Household International is rumored to be considering a private label credit-card securitization sometime this year, said a source familiar with the market.

Add to that the recent filings of issuers like Saks Credit Corp. and Circuit City Stores Inc., and it's no wonder analysts are calling for an active year in the retail card sector.

According to a report released by Moody's Investors Service, public issuance is expected to rise to $4 billion this year, from $2.3 billion in 1999.

"Every year our expectations have been slightly higher than the actual issuance," confessed Mark DiRienz, co-author of the report. "But either way the issuance has been rising since 1997."

Though unwilling to name specific companies, DiRienz explained that a lot of Moody's expectations last year had been in connection to new issuers who instead accessed the private market, or delayed their transactions.

"So we continue to have a number of them on the radar this year," said DiRienz. "One is sort of a carryover from last year who didn't do anything, and at least a couple should be first time issuers, with a high probability first time issuance in the public term arena."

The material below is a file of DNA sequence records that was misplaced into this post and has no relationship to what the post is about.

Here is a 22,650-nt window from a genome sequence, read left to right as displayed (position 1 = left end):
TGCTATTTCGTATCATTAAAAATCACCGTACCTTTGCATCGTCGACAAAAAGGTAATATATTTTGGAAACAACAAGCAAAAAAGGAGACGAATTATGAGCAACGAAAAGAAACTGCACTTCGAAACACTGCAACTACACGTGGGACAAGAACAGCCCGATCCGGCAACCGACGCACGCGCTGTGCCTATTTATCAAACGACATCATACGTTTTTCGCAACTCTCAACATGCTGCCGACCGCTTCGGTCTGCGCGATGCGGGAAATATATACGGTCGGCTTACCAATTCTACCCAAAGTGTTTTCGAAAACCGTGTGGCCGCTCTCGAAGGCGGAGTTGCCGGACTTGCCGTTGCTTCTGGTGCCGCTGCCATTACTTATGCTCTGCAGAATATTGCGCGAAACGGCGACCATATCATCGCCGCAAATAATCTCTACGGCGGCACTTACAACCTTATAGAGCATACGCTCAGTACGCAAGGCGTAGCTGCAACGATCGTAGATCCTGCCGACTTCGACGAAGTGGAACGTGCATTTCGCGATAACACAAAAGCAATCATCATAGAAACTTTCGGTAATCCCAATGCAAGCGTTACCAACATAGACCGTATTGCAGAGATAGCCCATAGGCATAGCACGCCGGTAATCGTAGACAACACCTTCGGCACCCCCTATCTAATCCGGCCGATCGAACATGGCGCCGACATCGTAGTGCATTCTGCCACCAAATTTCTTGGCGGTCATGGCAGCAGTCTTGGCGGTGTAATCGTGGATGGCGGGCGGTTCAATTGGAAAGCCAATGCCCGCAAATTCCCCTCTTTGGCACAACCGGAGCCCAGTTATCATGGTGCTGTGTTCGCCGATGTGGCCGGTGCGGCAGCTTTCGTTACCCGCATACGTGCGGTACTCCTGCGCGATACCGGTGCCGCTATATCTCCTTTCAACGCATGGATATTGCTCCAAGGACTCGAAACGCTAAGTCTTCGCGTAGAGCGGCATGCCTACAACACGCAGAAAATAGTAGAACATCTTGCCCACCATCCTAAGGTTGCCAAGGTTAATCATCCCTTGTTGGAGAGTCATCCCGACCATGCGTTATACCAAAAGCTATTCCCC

Of potential new issuers, a spokesman for Associates First Capital said the company would consider financing its private label portfolio on the public market, following the debut of its bankcard line later this year.

Though officials at MBNA said they haven't planned an all-private label deal yet, the company has been seen building its portfolio over the past few months - adding names such as America Online, and Bally's Fitness.

Evolution: Diversity within


The major difference between private label and bankcard portfolios has to do with the utility of the card, DiRienz explained.

If a retailer goes bankrupt, and there's a full liquidation, there's no more purchases on that card to support the transaction, which would trigger a declining pool. This is why credit enhancement levels are much higher on retail deals than bankcard deals, DiRienz said.

A notable development in the private label credit card sector is portfolio diversification, as seen in the consolidation of the Proffitt's and the Saks platforms.

"Retailers have been diversifying their pools, whether it be geographically, across merchandise platform, or credit spectrum, and it becomes less and less likely that the whole store or the whole network is going to collapse or go bankrupt," DiRienz said.

The Saks master trust is a newly-combined entity, the result of combining the original Proffitt's Master Trust, the Younkers Master Trust, into the Saks Master Trust.

So now the master trust covers not only a wider coast-to-coast geographic region, and a wider merchandise platform, but a wider a credit spectrum, ranging from the Mervyns borrower up to the high end Saks borrower.

"It becomes less and less likely that all those groups - all those platforms, all those geographic locations, all those credit spectrums - are going to make Saks go bankrupt," said DiRienz.

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